Dr Henrik Strahl von Schulten
Centre for Bacterial Cell Biology, Molecular and Cellular Microbiology -theme, Biosciences Institute, Newcastle University
Lysis-independent bacterial killing by cell wall -targeting antibiotics.
Abstract: Antibiotics that target bacterial cell wall synthesis are generally assumed to induce lysis as their core antibacterial mode of action. This process is catalysed by cell wall autolysins that degrade peptidoglycan in an uncontrollable manner upon inhibition of cell wall synthesis. This runaway degradation leads to weakening of the cell wall sacculus and, ultimately, to cell lysis. However, lysis is insufficient to explain the rapid killing observed in Gram-positive bacteria that frequently occurs faster than lysis. To study the mechanisms behind the rapid killing, we analysed the mode of action of cell wall antibiotics using microscopic, single-cell techniques. Our experiments with Bacillus subtilis and Staphylococcus aureus revealed that inhibition of cell wall synthesis triggers depolarisation of the cytoplasmic membrane that precedes and is independent of the lysis process. Using various fluorescence reporters and cellular assays, we found that depolarisation induced by cell wall-antibiotics leads to energy starvation, extensive disturbances of cellular organisation, and production of reactive oxygen species (ROS) that ultimately leads to accumulation of lethal damage. Thus, rather than being a simple lytic process, the bactericidal activity of cell wall-targeting antibiotics is a complex cellular phenomenon that integrates autolysis with severe disturbances and damages triggered by membrane depolarisation.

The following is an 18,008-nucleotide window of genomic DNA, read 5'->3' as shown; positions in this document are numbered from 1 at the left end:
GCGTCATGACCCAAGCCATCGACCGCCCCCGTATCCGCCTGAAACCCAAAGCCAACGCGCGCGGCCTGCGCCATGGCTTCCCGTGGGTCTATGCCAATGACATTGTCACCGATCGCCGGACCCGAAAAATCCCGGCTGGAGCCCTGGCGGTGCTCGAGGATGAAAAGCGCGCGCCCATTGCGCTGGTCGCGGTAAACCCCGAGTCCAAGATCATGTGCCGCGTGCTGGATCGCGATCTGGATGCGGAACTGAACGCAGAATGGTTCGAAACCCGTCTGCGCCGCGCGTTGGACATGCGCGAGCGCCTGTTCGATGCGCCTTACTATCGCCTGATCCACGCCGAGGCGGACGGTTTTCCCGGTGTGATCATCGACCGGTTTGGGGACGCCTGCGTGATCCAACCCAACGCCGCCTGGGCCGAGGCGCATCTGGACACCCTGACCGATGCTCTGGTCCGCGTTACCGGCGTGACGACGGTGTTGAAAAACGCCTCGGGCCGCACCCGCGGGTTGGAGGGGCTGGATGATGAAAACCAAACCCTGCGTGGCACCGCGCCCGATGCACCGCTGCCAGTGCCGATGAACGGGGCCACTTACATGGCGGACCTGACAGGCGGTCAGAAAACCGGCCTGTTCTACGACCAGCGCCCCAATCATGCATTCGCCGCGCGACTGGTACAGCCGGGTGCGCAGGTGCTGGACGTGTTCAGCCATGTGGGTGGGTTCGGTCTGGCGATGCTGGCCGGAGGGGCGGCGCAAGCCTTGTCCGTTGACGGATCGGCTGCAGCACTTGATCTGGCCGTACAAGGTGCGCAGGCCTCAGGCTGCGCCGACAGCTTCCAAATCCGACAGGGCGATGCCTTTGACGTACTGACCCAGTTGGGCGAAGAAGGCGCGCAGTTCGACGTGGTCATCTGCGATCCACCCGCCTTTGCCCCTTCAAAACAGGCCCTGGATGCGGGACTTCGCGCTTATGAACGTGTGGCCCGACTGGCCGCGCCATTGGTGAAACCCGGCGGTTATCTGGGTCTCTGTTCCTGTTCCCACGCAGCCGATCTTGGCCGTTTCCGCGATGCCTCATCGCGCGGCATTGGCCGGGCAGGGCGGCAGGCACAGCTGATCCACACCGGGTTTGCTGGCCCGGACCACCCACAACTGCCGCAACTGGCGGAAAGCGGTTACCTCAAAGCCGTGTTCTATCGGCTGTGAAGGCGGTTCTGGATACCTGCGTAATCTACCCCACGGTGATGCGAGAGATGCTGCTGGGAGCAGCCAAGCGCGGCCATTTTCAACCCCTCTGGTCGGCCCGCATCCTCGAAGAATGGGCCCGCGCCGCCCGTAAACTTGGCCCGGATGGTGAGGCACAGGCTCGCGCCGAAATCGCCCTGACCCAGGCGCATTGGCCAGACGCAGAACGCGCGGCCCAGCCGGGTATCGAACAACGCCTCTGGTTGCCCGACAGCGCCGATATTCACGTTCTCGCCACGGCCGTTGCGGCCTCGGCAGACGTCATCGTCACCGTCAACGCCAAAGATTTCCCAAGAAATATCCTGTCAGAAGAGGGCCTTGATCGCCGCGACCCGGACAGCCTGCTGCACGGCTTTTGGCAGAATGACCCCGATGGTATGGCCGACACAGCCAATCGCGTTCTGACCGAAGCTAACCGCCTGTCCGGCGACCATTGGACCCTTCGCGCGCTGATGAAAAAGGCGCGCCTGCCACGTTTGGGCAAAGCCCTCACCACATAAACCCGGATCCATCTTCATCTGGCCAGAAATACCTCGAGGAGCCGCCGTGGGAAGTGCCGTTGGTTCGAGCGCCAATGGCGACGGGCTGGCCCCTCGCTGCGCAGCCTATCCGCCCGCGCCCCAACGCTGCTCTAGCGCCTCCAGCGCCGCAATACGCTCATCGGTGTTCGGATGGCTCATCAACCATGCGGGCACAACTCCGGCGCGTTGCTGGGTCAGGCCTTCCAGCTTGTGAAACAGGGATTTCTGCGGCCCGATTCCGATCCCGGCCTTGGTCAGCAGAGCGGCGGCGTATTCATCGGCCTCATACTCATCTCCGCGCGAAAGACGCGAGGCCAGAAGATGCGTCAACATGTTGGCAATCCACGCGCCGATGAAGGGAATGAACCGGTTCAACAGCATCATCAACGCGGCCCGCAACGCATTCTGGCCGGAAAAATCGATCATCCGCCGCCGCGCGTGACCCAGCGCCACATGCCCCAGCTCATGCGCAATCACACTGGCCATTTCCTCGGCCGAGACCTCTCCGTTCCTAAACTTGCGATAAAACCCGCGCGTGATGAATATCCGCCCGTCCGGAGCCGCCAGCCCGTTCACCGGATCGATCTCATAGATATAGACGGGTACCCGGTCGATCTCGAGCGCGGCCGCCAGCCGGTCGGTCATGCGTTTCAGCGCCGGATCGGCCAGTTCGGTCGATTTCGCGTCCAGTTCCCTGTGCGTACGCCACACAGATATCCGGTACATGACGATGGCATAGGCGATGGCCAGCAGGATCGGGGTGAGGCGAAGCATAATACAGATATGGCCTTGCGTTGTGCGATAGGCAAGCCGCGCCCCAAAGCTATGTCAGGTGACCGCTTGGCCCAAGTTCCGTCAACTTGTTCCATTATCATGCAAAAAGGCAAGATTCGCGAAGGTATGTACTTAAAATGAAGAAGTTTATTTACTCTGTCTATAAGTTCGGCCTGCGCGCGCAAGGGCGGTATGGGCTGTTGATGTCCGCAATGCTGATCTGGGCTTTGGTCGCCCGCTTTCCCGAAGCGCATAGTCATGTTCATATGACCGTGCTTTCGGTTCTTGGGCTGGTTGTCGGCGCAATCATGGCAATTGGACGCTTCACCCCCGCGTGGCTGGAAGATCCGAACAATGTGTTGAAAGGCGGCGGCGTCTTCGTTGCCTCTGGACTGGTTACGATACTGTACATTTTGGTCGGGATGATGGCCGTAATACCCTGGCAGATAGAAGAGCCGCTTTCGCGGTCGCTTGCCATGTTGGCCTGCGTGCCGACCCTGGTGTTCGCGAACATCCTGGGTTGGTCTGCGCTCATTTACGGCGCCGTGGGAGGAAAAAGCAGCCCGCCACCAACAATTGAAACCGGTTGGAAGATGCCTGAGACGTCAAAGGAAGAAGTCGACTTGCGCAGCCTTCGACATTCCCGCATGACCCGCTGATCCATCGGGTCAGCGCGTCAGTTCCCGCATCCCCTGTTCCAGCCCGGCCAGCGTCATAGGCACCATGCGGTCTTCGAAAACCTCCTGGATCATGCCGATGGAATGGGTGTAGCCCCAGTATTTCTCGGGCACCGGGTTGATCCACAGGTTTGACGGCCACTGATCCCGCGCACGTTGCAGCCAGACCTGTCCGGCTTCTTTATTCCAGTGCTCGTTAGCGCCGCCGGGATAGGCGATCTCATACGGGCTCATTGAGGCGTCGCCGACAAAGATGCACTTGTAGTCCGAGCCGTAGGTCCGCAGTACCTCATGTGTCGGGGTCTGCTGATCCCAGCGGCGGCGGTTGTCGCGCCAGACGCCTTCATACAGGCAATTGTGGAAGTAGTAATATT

Information for Attendees
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